‘She Built NYC’ Greenwich Village monument will honor two transgender activists

Posted On Fri, May 31, 2019 By

Posted On Fri, May 31, 2019 By In Art, Greenwich Village

Wittenberg Triangle, the proposed location for the monument honoring Marsha P. Johnson and Sylvia Rivera. Image via Google Earth.
Days before the start of Pride Month, the city announced on Thursday that the next She Built NYC monument will honor two transgender activists, Marsha P. Johnson and Sylvia Rivera, key leaders in the Stonewall Uprising that sparked the gay and LGBTQ rights movement in America. The monument is currently planned for Ruth Wittenberg Triangle in the heart of the Village and near other important LGBTQ neighborhood landmarks including the Stonewall Inn. The city is seeking artists interested in creating the public monuments honoring Johnson and Rivera in an open call.

stonewall in
Stonewal in in the Village. Image via Wikimedia cc.

Mayor Bill de Blasio, via the Department of Cultural Affairs, has committed up to $10 million over the next four years to commissioning new permanent public monuments and commemoration. First announced last June, She Built NYC is commissioning public art works to honor seven women who had an extraordinary impact on New York City. A memorial to Shirley Chisholm is underway with memorials of Billie Holiday, Elizabeth Jennings Graham, Dr. Helen Rodriguez Trías, Katherine Walker–and now Marsha P. Johnson and Sylvia Rivera–to follow.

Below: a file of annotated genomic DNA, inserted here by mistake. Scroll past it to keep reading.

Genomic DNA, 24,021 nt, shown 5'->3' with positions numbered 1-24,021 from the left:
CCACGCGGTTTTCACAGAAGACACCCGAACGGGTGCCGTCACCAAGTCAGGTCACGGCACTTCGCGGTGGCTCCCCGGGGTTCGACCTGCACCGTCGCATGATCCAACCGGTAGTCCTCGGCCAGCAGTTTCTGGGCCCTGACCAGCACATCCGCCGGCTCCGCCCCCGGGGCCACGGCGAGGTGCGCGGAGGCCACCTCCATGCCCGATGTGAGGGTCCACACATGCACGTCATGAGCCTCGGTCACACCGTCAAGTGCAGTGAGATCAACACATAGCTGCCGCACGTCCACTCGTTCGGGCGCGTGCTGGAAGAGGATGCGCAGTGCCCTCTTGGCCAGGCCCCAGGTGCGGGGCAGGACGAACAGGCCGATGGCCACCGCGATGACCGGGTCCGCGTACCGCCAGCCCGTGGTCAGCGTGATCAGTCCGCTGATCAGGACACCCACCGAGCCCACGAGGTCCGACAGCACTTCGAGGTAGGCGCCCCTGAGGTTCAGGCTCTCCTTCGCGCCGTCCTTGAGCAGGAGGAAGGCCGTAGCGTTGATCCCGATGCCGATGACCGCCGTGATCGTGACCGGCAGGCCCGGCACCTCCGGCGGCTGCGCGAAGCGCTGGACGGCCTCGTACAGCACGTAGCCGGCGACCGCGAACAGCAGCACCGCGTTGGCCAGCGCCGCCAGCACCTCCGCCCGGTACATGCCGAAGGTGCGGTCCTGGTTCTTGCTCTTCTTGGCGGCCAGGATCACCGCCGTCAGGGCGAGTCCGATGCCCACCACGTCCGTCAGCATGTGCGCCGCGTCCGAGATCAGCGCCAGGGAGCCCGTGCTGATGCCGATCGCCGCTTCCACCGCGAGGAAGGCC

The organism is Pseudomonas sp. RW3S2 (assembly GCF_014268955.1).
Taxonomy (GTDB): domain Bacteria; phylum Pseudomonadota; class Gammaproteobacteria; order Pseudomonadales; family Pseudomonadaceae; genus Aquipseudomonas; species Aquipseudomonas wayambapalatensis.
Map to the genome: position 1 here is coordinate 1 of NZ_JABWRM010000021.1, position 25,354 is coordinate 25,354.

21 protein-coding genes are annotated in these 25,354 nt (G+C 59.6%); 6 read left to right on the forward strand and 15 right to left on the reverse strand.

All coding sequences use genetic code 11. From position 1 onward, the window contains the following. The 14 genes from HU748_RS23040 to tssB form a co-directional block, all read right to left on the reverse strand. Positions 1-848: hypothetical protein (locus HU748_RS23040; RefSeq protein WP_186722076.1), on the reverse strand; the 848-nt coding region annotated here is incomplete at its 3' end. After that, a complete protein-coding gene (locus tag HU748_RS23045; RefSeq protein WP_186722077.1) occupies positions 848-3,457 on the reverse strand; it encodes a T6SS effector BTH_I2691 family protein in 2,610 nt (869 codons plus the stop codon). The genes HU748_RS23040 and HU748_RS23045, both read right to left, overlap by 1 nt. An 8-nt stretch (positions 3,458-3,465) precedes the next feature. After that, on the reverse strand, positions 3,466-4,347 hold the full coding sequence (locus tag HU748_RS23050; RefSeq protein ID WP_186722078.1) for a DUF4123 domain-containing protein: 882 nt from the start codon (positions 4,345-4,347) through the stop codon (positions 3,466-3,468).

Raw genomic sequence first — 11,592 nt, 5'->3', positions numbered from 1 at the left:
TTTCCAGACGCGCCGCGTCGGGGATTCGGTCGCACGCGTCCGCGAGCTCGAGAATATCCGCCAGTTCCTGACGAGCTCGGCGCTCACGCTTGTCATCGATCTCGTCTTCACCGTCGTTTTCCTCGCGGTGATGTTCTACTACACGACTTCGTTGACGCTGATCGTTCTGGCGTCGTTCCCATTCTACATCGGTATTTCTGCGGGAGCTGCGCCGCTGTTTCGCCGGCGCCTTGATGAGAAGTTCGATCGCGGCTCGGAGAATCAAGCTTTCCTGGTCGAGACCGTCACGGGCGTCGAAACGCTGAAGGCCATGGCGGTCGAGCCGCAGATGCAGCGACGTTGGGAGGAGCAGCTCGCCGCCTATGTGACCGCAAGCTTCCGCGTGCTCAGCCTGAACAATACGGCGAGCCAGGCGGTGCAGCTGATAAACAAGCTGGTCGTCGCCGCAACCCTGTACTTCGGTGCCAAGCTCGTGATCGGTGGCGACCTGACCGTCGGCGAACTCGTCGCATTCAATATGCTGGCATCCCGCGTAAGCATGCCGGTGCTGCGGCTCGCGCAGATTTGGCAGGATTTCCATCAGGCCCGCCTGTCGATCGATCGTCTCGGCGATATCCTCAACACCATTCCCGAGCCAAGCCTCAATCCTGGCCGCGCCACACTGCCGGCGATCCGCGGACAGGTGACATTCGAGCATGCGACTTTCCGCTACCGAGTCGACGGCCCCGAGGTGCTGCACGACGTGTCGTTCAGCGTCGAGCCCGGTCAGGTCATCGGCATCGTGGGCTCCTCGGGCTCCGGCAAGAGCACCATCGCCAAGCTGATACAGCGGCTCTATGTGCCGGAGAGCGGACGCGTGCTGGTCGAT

Johnson and Rivera, who met in 1963, founded STAR (renamed Street Transgender Action Revolutionaries in 2001) a housing and support organization for homeless LGBTQ youth and sex workers. They were devoted advocates for LGBTQ rights and leaders in the Stonewall Uprisings, particularly focused on racial and economic justice for LGBTQ people who were dealing with homelessness and poverty. They were also active in helping young people of color who were marginalized by the efforts of the broader “Gay Liberation” movement. In addition, they were pioneers in healthcare access efforts.

Johnson, who died at age 46 in 1992, had been homeless for much of her life. Rivera was an orphan who lived on the streets since the age of 11 and resorted to prostitution to survive. She resurrected STAR as an advocacy vehicle for legislation that included the city’s Transgender Rights Bill.

Following the announcement of the new monument, First Lady Chirlane McCray said, “Marsha P. Johnson and Sylvia Rivera are undeniably two of the most important foremothers of the modern LGBTQ rights movement, yet their stories have been erased from a history they helped create. From their leading role at Stonewall, to their revolutionary work supporting transgender and non-binary youth in our city, they charted a path for the activists who came after them. Today, we correct the record. The city Marsha and Sylvia called home will honor their legacy and tell their stories for generations to come.”

Mayor Bill de Blasio said, “Transgender and non-binary communities are reeling from violent and discriminatory attacks across the country. Here in New York City, we are sending a clear message: we see you for who you are, we celebrate you, and we will protect you. This monument to Marsha P. Johnson and Sylvia Rivera will honor their pioneering role in the fight for human rights in our city and across the world.”

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